An Afternoon in the Country: Texas A&M Vet School Open House

The Annual Texas A&M College of Veterinary Medicine Open House.

I waited 9+ years for this.  I knew from the moment that I attended/assisted at one of the first open houses ever over 17 years ago, that I would someday return there with my kids to share in the grossness.

The boys (ages 7 and 9) have made their minds up that they want to go to TAMU.  I really haven’t pushed them too much in that direction (just some gentle nudging) because I don’t want them to rebel and go somewhere far away.  I may have mentioned that the University of Texas (our now-former rival school) is in a scary city full of hippies (tongue in cheek here, I love Austin, no hate mail please)

Truthfully, as long as my babies are happy, they can go to college anywhere they want.

On the condition that I can drive there in 6 hours or less. 

The kids have never been to College Station, so I was a little nervous driving down there.  They are true products of the suburbs, what if it’s too country for them? 

I found myself pointing out cool country stuff like: “Look kids, goats!”, “Look kids: the dirt in the country is red!”  “Hey, a Dairy Queen!”

I was really afraid we’d lose them when we hit the chicken farm just outside of town.  We did warn them that when the wind blows the right way, the odor of hundreds of chickens inside giant barns with giant exhaust fans is pungent to say the least.

The wind was blowing the wrong way, and they almost barfed.

They did relax a little when we got into town and they saw familiar sights like Target, Home Depot and Subway. 

We had a great time.  The open house was chock full of cool experiences and sights.  They got to hold a giant plastinated horse heart, view all kinds of worms and parasites, inflate a set of (preserved) lungs, see a living horse skeleton, and much more.  We didn’t even make it to the “big ticket” areas of the open house, which included a fistulated cow (cow with a big hole in her side that goes into her stomach, used for Rumen juice transplants in sick cattle (there is probably a more technical term for that), the small animal clinic tour, the “teddy bear surgery” suite, and the zoo/exotic animal area because of long lines and lack of time. We’ll get there earlier next time.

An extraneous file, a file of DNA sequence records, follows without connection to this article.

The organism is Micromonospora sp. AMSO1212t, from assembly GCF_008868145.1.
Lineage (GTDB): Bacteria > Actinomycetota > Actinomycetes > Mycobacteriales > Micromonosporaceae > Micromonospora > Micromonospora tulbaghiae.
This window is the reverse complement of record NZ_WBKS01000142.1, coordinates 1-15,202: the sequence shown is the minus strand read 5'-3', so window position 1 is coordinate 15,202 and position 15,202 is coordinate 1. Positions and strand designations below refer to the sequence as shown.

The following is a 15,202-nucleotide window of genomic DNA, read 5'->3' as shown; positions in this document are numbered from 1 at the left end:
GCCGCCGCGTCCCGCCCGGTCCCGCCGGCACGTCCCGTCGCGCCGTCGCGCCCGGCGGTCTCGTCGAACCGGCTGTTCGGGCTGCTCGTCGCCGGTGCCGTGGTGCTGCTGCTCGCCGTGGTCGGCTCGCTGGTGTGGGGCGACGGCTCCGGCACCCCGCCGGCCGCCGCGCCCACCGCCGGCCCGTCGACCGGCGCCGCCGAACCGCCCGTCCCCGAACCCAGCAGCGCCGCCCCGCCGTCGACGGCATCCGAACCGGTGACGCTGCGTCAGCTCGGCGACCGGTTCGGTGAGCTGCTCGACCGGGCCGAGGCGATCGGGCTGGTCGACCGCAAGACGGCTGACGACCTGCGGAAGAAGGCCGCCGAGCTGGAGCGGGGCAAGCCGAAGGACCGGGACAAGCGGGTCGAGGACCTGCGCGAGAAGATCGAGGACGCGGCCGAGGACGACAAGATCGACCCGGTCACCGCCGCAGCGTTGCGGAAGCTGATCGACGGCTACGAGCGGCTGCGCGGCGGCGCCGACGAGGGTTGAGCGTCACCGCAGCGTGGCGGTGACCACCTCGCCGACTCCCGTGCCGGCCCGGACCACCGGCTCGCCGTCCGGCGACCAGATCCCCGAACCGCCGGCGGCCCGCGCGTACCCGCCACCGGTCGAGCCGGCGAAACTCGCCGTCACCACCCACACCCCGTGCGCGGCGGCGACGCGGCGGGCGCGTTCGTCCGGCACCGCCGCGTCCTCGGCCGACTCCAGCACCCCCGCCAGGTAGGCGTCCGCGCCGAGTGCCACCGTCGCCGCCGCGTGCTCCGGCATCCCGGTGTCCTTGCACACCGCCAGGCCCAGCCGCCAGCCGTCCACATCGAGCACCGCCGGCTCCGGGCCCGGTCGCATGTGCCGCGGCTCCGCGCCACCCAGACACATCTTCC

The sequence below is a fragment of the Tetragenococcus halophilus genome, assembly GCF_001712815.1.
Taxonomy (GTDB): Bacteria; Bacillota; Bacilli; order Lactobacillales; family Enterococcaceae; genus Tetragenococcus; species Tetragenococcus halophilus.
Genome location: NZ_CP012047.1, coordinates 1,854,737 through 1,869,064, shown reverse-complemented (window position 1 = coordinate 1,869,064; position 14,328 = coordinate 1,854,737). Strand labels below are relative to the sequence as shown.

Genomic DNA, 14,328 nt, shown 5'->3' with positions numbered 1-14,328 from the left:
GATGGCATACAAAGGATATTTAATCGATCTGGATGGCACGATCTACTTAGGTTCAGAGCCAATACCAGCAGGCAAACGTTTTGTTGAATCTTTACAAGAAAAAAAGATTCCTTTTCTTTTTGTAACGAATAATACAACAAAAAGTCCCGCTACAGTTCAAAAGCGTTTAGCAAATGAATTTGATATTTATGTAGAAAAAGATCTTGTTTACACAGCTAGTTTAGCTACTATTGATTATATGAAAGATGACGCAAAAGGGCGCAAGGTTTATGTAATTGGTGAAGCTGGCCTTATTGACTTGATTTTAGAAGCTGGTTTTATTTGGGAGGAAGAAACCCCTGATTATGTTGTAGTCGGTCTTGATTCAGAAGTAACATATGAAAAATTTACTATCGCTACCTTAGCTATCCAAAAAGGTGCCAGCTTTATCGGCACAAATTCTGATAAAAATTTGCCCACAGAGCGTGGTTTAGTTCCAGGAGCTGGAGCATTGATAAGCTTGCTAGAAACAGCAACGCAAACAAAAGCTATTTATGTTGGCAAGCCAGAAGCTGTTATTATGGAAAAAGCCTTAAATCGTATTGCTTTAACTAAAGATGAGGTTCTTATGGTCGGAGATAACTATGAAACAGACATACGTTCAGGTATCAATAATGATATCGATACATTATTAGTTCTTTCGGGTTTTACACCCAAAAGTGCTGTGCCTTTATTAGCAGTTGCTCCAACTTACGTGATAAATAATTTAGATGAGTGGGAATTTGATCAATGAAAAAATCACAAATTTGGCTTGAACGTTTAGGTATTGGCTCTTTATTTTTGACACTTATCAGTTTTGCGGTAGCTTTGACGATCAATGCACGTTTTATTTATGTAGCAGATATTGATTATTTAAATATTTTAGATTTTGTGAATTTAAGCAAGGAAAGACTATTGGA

We regaled them with probably too many “college days” stories.  We toured the rest of the campus (more stories). 

I realized that a lot of my reminiscing involved beer (didn’t share these stories) and subsequently  had to fight the urge to encourage the kids to live at home and attend a nice community college instead. 

So far the kids still want to go to TAMU.  Lets see how the next 8-10 years go for them grade wise.

Here are some pictures from the open house (for more info on this annual event go to http://vetmed.tamu.edu/open-house):

Big Tortoise, Little tortoise (the big one is 15 years old, the little one is one month old).
Big Tortoise, Little tortoise (the big one is 15 years old, the little one is one month old).
Little boy, big horse heart. Lollipop compliments of answering a question correctly in the parasite section (with a little help from Mom)
The large animal barn has a distinct odor of DMSO (an anti inflammatory) and herbivore poo. The kids were unimpressed.
Is this cool or what?
Same horse, other side.
This horse was missing an eye, so he has an actual "eye socket". Awesome.
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One thought on “An Afternoon in the Country: Texas A&M Vet School Open House

  1. Although it wasn’t an Open House, I got to tour the K-State Vet School some years ago. Apparently the students thought I was some touring dignitary because when I asked questions, they gave a really nice history as well as treatment plan.

    They had several very large bulls named “Donation” that were very unhappy about being in a pen and separated from the other bulls by a thick concrete wall. It’s amazing how tall a bull can be when standing on its hind legs, trying desperately to see over that wall! After finding out why they were named “Donation”, it broke my heart to find out why there were there. (Their bull-part got “broken” when attempting to mate. Gosh, that had to hurt!)

    They had a horse that they just couldn’t get to stand and were very worried they’d lose him/her.

    They had a contraption that held cows for C-sections.

    Apparently there weren’t many companion critters that weren’t there for treatment, so they were off-limits. They did have several greyhounds that were used as blood donors, but visitors weren’t allowed to interact with them.

    Honestly, I didn’t think the large animal area would be interesting, but it was totally fascinating!

    As an aside, if one ever visits the K-State Vet School, be sure to visit the Dairy Barn because they make the most delicious ice cream there!

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